On Thu, 2003-01-30 at 14:27, Dave Page wrote:
> > -----Original Message-----
> > From: Tom Lane [mailto:[EMAIL PROTECTED]] 
> > Sent: 30 January 2003 15:56
> > To: Hannu Krosing
> > Cc: Vince Vielhaber; Dave Page; Ron Mayer; 
> > Subject: Re: [mail] Re: [HACKERS] Windows Build System 
> > 
> > 
> > In the pull-the-plug case you have to worry about what is on 
> > disk at any given instant and whether you can make all the 
> > bits on disk consistent again.  (And also about whether your 
> > filesystem can perform the equivalent exercise for its own 
> > metadata; which is why we are questioning Windows here.  
> I've never (to my knowledge) lost any data following a powerfail or
> system crash on a system using NTFS - that has always seemed pretty
> solid to me. By comparison, I have lost data on ext2 filesystems on a
> couple of occasions.
> More info at:
> http://www.ntfs.com/data-integrity.htm
> http://www.pcguide.com/ref/hdd/file/ntfs/relRec-c.html
> Obviously this goes out of the window is the user chooses to run on
> FAT/FAT32 partitions. I think that it should be made *very* clear in any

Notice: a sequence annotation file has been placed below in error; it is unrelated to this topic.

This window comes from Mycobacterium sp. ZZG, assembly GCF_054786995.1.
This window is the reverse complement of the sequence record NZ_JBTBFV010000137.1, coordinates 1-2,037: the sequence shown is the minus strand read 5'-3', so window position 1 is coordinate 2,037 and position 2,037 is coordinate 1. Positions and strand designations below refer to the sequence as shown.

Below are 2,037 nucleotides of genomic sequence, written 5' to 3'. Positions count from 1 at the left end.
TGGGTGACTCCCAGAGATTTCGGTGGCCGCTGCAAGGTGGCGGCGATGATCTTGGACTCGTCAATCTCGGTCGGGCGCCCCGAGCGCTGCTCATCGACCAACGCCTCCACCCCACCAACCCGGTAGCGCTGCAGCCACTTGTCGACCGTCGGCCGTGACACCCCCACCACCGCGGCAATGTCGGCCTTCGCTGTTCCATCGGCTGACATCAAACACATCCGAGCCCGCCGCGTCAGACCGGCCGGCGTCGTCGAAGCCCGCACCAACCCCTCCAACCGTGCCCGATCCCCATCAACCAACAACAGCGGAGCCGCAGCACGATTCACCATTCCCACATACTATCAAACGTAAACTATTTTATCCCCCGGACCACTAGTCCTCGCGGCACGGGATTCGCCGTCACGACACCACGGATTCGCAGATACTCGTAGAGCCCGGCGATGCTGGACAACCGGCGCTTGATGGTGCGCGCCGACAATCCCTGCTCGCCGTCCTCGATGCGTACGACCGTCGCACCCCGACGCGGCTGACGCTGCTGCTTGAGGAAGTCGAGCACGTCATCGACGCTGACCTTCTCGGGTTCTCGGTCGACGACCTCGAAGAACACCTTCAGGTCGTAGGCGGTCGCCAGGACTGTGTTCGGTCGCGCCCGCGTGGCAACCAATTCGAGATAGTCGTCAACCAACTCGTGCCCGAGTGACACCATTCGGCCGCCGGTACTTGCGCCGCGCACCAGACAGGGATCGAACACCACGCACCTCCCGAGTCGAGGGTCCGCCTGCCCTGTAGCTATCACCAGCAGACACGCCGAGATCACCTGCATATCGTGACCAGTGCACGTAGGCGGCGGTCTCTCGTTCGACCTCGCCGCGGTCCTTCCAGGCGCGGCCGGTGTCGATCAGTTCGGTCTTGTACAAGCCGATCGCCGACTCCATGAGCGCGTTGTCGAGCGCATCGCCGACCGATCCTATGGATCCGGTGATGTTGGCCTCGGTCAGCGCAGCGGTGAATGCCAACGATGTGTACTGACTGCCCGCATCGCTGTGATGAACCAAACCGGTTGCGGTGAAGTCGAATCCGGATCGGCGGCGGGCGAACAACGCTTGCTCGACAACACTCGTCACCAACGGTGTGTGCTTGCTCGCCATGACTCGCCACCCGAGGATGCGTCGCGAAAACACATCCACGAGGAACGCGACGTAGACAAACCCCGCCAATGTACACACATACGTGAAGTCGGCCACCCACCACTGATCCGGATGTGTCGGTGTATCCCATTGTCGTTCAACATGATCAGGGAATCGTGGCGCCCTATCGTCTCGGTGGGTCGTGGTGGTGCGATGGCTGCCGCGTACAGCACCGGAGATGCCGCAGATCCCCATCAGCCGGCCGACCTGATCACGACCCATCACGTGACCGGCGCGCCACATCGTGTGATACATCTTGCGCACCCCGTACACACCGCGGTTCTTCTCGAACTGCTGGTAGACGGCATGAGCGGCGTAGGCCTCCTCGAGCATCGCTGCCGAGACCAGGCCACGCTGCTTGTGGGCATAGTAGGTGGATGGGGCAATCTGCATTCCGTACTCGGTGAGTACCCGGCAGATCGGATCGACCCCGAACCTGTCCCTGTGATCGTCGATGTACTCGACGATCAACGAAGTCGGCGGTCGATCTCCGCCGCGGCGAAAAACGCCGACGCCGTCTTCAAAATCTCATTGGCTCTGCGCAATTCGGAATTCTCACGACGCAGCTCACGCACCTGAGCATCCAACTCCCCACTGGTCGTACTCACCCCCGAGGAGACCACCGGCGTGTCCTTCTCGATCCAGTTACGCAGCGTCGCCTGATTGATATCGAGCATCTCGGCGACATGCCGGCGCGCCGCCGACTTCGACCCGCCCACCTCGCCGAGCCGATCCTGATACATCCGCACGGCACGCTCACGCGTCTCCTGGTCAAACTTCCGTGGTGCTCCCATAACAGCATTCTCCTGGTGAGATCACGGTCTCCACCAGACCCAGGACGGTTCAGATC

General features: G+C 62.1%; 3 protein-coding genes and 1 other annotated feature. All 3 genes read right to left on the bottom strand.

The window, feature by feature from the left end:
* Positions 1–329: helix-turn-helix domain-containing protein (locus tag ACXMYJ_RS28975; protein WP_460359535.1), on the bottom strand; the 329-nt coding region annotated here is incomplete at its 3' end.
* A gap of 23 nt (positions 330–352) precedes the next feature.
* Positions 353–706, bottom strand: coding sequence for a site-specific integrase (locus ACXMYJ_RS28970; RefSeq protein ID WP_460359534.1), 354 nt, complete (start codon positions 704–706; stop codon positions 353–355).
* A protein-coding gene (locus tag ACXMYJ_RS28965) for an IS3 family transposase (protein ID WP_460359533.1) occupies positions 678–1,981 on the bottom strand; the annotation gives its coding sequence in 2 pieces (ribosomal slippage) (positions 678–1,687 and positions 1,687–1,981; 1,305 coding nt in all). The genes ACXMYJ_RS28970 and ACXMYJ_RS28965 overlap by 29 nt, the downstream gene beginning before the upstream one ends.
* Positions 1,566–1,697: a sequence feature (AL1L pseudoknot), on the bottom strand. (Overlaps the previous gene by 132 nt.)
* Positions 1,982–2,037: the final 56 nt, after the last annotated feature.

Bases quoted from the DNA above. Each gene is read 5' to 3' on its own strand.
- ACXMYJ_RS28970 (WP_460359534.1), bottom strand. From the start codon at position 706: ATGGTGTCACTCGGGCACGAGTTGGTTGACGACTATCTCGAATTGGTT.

> future documentation that the user is strongly advised to use only NTFS
> filesystems.
> I realise this is not proof that it actually works of course...

I have lost entire directory trees (and all associated data) on NTFS
before.  NTFS was kind enough to detect an inconsistency during boot and
repaired the file system by simply removing any and all references to
the top level damaged directory (on down).  Sure, the file system was in
a known good state following the repair but the 2-days to recover from
it, pretty much stunk!

I would also like to point out that this damage/repair occurred on a
RAID-5 box (hardware, not software).  As the repairs placed the file
system back into known good state, the raid hardware was happy to obey. 
Guess what, it did!  :(  Make no mistake about it.  You can easily lose
large amounts of data on NTFS.

You also compared NTFS with ext2.  That's not exactly fair.  Better you
should compare NTFS with ext3, XFS, JFS, ReiserFS.  It's a better, more
fair comparison, as now we're talking about the same category of file

Greg Copeland <[EMAIL PROTECTED]>
Copeland Computer Consulting

---------------------------(end of broadcast)---------------------------
TIP 2: you can get off all lists at once with the unregister command
    (send "unregister YourEmailAddressHere" to [EMAIL PROTECTED])

Reply via email to